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CBS Earnings: Why They Came Out As Well As They Did

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CBS stock has been beaten down over the past year--down some 30 percent. But today the stock is up on the company's better than expected quarterly results.

And good news for shareholders, CBS raised its quarterly dividend from 25 cents per share to 27 cents per share:a move Wall Street was hoping CEO Les Moonves would make to help turnaround the sinking stock.

CBS is more exposed to an industry-wide advertising slowdown, with about two third of its revenue coming from advertising. It's also more exposed to the impact of the writers' strike than any of its competitors, with its signature network comprising a big chunk of the company. So the fact that the company eked out a bit of earnings growth was a pleasant surprise for Wall Street.

This morning, CBS reported first quarter net earnings of 36 cents a share, up from 28 cents per share a year earlier, on $3.7 billion in revenue, basically flat, even though last year's quarter included the Super Bowl and NCAA basketball, and this year's quarter didn't. All in all, the TV business was much healthier than expected.

Even without the Super bowl or March Madness, TV revenue increased one percent. That doesn't sound like much, but considering that this quarter was the one in which the impact of the strike was truly felt, one percent is a huge relief. The surprise was thanks largely to the syndication of successful CBS shows, which added about 280 million of incremental license fees. For instance, CBS struck an international deal to distribute its CSI series.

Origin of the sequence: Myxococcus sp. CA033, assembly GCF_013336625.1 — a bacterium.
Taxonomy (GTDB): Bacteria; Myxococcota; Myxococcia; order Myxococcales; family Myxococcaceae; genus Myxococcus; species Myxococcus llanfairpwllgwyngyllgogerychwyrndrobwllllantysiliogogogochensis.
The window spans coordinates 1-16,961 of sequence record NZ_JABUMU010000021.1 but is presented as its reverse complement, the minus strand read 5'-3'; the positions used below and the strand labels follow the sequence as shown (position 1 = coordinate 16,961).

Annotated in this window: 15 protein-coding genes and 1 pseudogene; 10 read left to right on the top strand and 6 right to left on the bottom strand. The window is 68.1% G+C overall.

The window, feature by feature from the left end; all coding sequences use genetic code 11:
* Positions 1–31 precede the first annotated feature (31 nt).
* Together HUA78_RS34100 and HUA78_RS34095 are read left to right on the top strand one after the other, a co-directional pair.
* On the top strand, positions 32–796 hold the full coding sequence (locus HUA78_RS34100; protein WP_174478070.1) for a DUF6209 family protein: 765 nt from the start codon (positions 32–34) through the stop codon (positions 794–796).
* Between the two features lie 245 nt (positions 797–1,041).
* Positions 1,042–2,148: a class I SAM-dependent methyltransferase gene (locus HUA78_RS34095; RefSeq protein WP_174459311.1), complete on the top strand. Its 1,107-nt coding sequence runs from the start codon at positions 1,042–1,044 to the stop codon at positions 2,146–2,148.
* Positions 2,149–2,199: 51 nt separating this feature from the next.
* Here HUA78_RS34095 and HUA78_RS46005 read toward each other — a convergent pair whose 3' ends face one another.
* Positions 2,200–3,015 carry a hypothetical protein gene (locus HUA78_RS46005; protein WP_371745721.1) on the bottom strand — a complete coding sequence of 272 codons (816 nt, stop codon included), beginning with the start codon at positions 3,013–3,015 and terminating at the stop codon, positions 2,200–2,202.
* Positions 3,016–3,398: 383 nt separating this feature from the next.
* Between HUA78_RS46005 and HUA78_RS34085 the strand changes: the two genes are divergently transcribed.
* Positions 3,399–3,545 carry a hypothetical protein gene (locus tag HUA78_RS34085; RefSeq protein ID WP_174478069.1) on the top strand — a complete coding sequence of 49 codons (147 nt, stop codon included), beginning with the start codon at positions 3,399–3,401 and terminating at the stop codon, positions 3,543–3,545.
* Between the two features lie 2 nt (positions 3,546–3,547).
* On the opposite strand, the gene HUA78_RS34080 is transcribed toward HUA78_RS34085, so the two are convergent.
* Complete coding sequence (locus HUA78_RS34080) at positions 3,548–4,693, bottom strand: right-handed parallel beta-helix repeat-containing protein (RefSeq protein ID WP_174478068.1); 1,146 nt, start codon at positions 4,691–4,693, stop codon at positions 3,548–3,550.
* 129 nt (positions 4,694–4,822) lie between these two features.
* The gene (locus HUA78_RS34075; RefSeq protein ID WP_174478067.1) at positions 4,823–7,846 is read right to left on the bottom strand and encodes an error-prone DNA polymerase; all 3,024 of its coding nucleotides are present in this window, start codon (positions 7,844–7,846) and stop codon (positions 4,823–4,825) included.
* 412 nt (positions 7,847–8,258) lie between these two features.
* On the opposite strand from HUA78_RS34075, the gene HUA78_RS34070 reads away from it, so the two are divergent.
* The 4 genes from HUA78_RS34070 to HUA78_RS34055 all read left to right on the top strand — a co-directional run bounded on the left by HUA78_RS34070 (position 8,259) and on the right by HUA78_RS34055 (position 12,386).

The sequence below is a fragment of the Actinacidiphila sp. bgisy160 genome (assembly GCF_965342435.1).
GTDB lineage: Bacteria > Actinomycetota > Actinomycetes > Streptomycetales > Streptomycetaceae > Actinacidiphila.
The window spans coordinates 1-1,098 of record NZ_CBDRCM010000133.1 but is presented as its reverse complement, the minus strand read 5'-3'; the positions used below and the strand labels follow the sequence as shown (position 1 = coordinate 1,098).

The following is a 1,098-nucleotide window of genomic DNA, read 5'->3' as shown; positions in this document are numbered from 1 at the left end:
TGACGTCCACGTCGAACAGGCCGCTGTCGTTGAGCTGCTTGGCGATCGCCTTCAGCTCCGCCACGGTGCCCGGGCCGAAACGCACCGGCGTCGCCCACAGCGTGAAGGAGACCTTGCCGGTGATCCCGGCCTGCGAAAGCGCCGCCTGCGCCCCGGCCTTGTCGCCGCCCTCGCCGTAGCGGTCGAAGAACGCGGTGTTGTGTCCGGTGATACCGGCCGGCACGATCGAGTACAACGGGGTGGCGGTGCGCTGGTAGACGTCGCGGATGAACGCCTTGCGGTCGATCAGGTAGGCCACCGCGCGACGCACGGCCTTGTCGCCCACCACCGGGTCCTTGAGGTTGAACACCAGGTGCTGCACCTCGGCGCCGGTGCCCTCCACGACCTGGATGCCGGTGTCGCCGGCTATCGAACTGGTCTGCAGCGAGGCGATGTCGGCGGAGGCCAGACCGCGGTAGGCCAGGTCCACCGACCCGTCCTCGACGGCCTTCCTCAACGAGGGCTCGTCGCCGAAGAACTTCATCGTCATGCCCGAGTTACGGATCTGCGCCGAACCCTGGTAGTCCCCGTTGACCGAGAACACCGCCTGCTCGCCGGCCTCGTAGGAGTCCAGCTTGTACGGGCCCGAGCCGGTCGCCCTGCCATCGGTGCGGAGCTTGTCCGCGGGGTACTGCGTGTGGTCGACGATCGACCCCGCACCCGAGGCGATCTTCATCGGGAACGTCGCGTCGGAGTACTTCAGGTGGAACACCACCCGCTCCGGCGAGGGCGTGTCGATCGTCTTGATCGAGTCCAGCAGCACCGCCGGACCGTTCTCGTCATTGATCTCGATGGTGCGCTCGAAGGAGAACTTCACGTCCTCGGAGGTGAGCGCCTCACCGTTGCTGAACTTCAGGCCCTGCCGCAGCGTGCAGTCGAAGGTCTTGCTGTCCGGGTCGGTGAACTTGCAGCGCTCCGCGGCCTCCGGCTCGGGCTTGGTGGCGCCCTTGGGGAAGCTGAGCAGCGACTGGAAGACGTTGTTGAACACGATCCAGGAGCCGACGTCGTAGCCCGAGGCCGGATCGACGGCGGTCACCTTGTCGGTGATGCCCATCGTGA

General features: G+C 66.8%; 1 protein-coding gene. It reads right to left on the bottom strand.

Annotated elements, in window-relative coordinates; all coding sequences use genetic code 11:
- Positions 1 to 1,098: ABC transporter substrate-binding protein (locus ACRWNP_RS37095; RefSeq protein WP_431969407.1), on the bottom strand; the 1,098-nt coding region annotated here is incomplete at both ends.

As expected, the outdoor advertising division continued to be strong and the radio division and publishing division continued to be weak. CBS owns Simon and Schuster, which last year benefited from publishing hit inspirational book "The Secret," in last year's first quarter. So while the numbers were a surprise--as was the fact that the international syndication could be so big--the trends were right in line with Wall Street Expectations.

CBS is a slow growth company that will ebb and flow with advertising trends. But it has a strong enough balance sheet that it could try to make an acquisition like the Weather Channel.

Its sister company Viacom will likely show more growth when it reports its quarterly earnings, but CBS isn't so terrible as some people were fearing. Now all eyes are on whether Moonves will buy the Weather Channel, which is on the block.

Questions? Comments? MediaMoney@cnbc.com

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  • Working from Los Angeles, Boorstin is CNBC's media and entertainment reporter and editor of CNBC.com's Media Money section.